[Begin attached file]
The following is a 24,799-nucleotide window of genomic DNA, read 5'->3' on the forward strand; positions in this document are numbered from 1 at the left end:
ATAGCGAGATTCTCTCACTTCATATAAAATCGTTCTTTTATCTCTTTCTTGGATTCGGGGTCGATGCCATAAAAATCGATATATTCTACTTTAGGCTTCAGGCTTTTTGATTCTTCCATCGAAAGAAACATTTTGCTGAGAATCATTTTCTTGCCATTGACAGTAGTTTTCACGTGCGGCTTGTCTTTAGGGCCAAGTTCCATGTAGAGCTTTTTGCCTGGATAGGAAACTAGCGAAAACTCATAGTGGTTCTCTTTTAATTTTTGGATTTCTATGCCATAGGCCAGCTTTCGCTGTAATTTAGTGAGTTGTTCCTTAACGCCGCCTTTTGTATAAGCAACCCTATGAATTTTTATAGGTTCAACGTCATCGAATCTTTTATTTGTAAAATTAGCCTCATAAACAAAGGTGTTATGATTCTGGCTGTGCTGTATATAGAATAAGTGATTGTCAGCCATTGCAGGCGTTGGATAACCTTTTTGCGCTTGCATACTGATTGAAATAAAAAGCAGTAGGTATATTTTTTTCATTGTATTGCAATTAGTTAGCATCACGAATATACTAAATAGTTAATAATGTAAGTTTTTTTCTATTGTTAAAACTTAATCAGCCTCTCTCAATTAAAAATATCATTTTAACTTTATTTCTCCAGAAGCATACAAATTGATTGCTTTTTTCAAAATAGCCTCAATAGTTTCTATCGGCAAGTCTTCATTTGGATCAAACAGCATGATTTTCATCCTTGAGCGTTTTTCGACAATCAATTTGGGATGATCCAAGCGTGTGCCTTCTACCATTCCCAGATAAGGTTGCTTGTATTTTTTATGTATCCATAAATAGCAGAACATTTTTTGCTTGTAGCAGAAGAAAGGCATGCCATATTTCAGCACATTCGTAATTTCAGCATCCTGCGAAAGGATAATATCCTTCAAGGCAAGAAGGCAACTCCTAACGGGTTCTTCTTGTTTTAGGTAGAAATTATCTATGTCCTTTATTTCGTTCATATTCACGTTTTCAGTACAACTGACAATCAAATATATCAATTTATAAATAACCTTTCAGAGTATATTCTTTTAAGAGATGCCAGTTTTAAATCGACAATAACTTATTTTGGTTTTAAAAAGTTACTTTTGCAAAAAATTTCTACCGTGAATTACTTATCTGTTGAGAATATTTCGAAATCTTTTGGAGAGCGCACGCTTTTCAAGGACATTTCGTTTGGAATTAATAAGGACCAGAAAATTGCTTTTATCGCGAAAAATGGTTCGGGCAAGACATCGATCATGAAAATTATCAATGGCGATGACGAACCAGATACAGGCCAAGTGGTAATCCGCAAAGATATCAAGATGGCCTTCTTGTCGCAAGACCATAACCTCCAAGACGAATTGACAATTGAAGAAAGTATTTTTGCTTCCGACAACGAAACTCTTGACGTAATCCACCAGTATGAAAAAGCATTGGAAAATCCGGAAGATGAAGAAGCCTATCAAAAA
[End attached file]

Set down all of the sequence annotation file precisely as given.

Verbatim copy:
The following is a 24,799-nucleotide window of genomic DNA, read 5'->3' on the forward strand; positions in this document are numbered from 1 at the left end:
ATAGCGAGATTCTCTCACTTCATATAAAATCGTTCTTTTATCTCTTTCTTGGATTCGGGGTCGATGCCATAAAAATCGATATATTCTACTTTAGGCTTCAGGCTTTTTGATTCTTCCATCGAAAGAAACATTTTGCTGAGAATCATTTTCTTGCCATTGACAGTAGTTTTCACGTGCGGCTTGTCTTTAGGGCCAAGTTCCATGTAGAGCTTTTTGCCTGGATAGGAAACTAGCGAAAACTCATAGTGGTTCTCTTTTAATTTTTGGATTTCTATGCCATAGGCCAGCTTTCGCTGTAATTTAGTGAGTTGTTCCTTAACGCCGCCTTTTGTATAAGCAACCCTATGAATTTTTATAGGTTCAACGTCATCGAATCTTTTATTTGTAAAATTAGCCTCATAAACAAAGGTGTTATGATTCTGGCTGTGCTGTATATAGAATAAGTGATTGTCAGCCATTGCAGGCGTTGGATAACCTTTTTGCGCTTGCATACTGATTGAAATAAAAAGCAGTAGGTATATTTTTTTCATTGTATTGCAATTAGTTAGCATCACGAATATACTAAATAGTTAATAATGTAAGTTTTTTTCTATTGTTAAAACTTAATCAGCCTCTCTCAATTAAAAATATCATTTTAACTTTATTTCTCCAGAAGCATACAAATTGATTGCTTTTTTCAAAATAGCCTCAATAGTTTCTATCGGCAAGTCTTCATTTGGATCAAACAGCATGATTTTCATCCTTGAGCGTTTTTCGACAATCAATTTGGGATGATCCAAGCGTGTGCCTTCTACCATTCCCAGATAAGGTTGCTTGTATTTTTTATGTATCCATAAATAGCAGAACATTTTTTGCTTGTAGCAGAAGAAAGGCATGCCATATTTCAGCACATTCGTAATTTCAGCATCCTGCGAAAGGATAATATCCTTCAAGGCAAGAAGGCAACTCCTAACGGGTTCTTCTTGTTTTAGGTAGAAATTATCTATGTCCTTTATTTCGTTCATATTCACGTTTTCAGTACAACTGACAATCAAATATATCAATTTATAAATAACCTTTCAGAGTATATTCTTTTAAGAGATGCCAGTTTTAAATCGACAATAACTTATTTTGGTTTTAAAAAGTTACTTTTGCAAAAAATTTCTACCGTGAATTACTTATCTGTTGAGAATATTTCGAAATCTTTTGGAGAGCGCACGCTTTTCAAGGACATTTCGTTTGGAATTAATAAGGACCAGAAAATTGCTTTTATCGCGAAAAATGGTTCGGGCAAGACATCGATCATGAAAATTATCAATGGCGATGACGAACCAGATACAGGCCAAGTGGTAATCCGCAAAGATATCAAGATGGCCTTCTTGTCGCAAGACCATAACCTCCAAGACGAATTGACAATTGAAGAAAGTATTTTTGCTTCCGACAACGAAACTCTTGACGTAATCCACCAGTATGAAAAAGCATTGGAAAATCCGGAAGATGAAGAAGCCTATCAAAAA